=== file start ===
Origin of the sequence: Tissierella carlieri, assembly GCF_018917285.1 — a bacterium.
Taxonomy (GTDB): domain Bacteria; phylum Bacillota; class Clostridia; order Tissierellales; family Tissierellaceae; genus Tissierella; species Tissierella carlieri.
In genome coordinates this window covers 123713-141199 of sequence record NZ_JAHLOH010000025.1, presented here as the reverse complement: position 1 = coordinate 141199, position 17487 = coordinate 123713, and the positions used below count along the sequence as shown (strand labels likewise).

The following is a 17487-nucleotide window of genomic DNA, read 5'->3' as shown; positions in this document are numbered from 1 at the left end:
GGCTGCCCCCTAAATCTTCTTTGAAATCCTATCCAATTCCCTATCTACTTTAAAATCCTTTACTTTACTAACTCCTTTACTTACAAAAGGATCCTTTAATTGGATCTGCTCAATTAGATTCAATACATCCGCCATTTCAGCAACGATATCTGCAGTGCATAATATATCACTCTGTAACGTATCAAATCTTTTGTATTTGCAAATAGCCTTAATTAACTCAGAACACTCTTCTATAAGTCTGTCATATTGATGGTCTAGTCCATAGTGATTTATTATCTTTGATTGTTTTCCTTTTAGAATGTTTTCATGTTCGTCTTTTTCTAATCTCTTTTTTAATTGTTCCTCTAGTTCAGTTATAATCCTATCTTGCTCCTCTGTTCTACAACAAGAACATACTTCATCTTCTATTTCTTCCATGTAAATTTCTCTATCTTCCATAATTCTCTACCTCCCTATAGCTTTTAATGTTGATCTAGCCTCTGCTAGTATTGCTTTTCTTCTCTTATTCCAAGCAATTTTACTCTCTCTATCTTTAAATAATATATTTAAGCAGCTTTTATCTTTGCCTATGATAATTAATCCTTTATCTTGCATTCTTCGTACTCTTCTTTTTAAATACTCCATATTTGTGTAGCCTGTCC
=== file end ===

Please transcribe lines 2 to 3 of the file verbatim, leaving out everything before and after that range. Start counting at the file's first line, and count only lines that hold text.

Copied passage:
Taxonomy (GTDB): domain Bacteria; phylum Bacillota; class Clostridia; order Tissierellales; family Tissierellaceae; genus Tissierella; species Tissierella carlieri.
In genome coordinates this window covers 123713-141199 of sequence record NZ_JAHLOH010000025.1, presented here as the reverse complement: position 1 = coordinate 141199, position 17487 = coordinate 123713, and the positions used below count along the sequence as shown (strand labels likewise).